Northwest Center for Optimal Health: Natural Medicine Specialists

 

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Natural Medicine Q&A
Ask Dr. P
by Kasra Pournadeali, ND
Natural Medicine Specialist

Greetings KSER supporter! One of the biggest problems we face today is low energy or fatigue. A common reason for doctor visits; it’s perhaps the most common reason for visits to our center. Fatigue can have many causes, from an infection, cold/ flu, to malnutrition, heart disease, even cancer. Since it can have so many causes, it’s important to see an ND to get a proper diagnosis before using any natural approaches to improve your energy. Because fatigue is such a common concern, I’ve decided to dedicate the next few columns to answering questions on it. This month’s Ask Dr. P addresses questions on low thyroid. Enjoy!

Dr. P, my energy has been gradually decreasing over the past year. My doctor tells me it’s aging, but I’ve been searching the Internet and think it’s my thyroid. I have all the signs and would like to know if taking thyroid supplements would help. Beth

Beth, low energy is commonly caused by low thyroid function or hypothyroidism. And, thyroid hormone is one of several hormones responsible in regulating metabolic rate, or your body’s energy production. Symptoms of low thyroid include: low energy, weakness, cold intolerance, decreased memory, muscle or joint pain, weight gain or difficulty losing weight, depression, poor motivation, dry skin, hair loss and/or constipation or diarrhea. Most doctors will perform a standard blood test to check your thyroid. Unfortunately, that alone may be inadequate in determining if your thyroid needs support. One example why is that the cells, which make up all your tissues, may be responding to thyroid hormone poorly. This is called tissue resistance to thyroid hormone, and it results in symptoms of low thyroid despite a normal thyroid blood test. In essence, even though you might have “normal” amounts of thyroid hormone in your blood (according to the blood test,) you still may have less than your body actually needs.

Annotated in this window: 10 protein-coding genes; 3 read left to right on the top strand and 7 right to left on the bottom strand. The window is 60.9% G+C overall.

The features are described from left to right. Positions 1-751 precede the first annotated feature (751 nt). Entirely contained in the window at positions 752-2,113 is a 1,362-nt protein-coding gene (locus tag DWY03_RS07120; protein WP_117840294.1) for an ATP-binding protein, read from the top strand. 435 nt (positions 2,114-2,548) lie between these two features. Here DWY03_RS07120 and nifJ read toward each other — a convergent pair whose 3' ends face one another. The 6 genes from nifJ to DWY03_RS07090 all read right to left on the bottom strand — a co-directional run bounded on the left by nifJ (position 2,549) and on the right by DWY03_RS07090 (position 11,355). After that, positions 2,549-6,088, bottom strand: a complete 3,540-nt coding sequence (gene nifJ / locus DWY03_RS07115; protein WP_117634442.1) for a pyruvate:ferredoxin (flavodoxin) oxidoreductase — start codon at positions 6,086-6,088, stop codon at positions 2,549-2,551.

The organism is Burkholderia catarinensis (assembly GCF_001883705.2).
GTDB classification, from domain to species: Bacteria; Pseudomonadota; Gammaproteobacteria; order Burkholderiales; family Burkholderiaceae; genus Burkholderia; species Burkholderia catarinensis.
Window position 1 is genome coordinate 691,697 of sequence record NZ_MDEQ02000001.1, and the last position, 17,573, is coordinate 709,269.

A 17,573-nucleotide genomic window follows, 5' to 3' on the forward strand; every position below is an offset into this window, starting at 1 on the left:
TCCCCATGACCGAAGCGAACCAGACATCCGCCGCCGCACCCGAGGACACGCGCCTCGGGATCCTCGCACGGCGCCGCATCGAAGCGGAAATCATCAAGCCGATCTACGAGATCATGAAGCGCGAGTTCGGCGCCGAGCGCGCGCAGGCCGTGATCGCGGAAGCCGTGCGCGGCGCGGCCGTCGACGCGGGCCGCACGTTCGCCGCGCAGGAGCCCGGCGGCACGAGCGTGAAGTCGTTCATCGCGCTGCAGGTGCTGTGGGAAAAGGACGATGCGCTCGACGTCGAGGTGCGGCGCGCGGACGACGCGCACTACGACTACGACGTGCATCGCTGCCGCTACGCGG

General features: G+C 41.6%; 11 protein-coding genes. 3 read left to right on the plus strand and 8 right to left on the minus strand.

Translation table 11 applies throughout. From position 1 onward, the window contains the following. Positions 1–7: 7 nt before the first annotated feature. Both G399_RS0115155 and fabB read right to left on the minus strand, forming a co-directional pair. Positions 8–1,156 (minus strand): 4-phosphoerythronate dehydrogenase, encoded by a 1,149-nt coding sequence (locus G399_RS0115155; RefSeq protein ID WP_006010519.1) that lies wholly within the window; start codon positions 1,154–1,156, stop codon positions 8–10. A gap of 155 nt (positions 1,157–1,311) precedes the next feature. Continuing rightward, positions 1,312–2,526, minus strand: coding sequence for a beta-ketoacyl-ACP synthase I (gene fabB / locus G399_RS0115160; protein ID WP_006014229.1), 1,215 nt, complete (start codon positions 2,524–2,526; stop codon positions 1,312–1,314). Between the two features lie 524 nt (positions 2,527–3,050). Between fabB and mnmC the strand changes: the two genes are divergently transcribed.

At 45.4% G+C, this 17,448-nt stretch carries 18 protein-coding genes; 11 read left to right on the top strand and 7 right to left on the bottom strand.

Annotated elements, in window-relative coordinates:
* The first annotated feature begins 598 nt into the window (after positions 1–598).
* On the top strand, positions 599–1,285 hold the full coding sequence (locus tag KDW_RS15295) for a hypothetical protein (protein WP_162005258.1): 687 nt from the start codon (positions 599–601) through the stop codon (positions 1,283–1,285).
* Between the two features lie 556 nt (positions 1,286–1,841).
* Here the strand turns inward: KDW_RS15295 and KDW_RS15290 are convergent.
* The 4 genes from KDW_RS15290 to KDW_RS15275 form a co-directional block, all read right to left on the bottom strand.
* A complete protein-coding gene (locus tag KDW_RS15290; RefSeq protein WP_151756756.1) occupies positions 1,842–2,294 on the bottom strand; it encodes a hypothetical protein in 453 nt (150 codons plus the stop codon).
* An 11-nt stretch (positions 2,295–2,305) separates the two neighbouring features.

If the blood tests are potentially inadequate, then what does one do? Something novel: You take a proactive approach in assessing your thyroid’s metabolic adequacy by taking your basal body temperature. To do so, you use a mercury thermometer, shake it down the night before, and place it on your nightstand. First think on waking, for 7 days in a row, before you get out of bed, take your axillary (underarm) temperature. Avoid moving about excessively while your measuring, as it will elevate your temperature, and produce a false reading. If your underarm temperature is (more often than not) less than 97.4, and you have symptoms of low thyroid, it is likely a contributing factor to your low energy.

What’s next is for us to determine if you need nutritional support for your thyroid (food or thyroid supplements;) plant medicines, which can balance thyroid function; or one of several types of thyroid hormones. Of course it doesn’t make sense to take thyroid hormone if you simply lack a nutrient your body needs to produce its own. Understand that a thyroid imbalance can cause other hormone imbalances, which can then lead to a downward spiral in your energy & mood if ignored.

Dr. P, my doctor suggests I use antidepressants for my dwindling energy, but I think it’s my thyroid. I not depressed, just tired. What should I do? Katherine

Katherine, if you feel strongly about not using an antidepressant drug to improve your energy, it is wise to get a second opinion. I suggest you speak with your Naturopathic Doctor. Many standard doctors are not familiar with tissue resistance to thyroid hormone, or how fatigue can be treated with therapeutic nutrition. Although antidepressant drugs are appropriate for some, they should not be used for fatigue when very specific criteria for depression have not been met. I’ve seen too many patients who were prescribed antidepressants for fatigue, and poor tolerance to stress, when it was essentially a thyroid or adrenal imbalance. Using the basal body temperature test (described above), and other appropriate testing, helps us determine if low thyroid is contributing to your low energy. Join me next month; I’ll address the adrenal gland and it’s role in energy, and helping you tolerate stress. Best wishes, to you and your loved ones this holiday season.

For more information or to schedule an appointment, please contact the Northwest Center for Optimal Health at (360) 651-9355.




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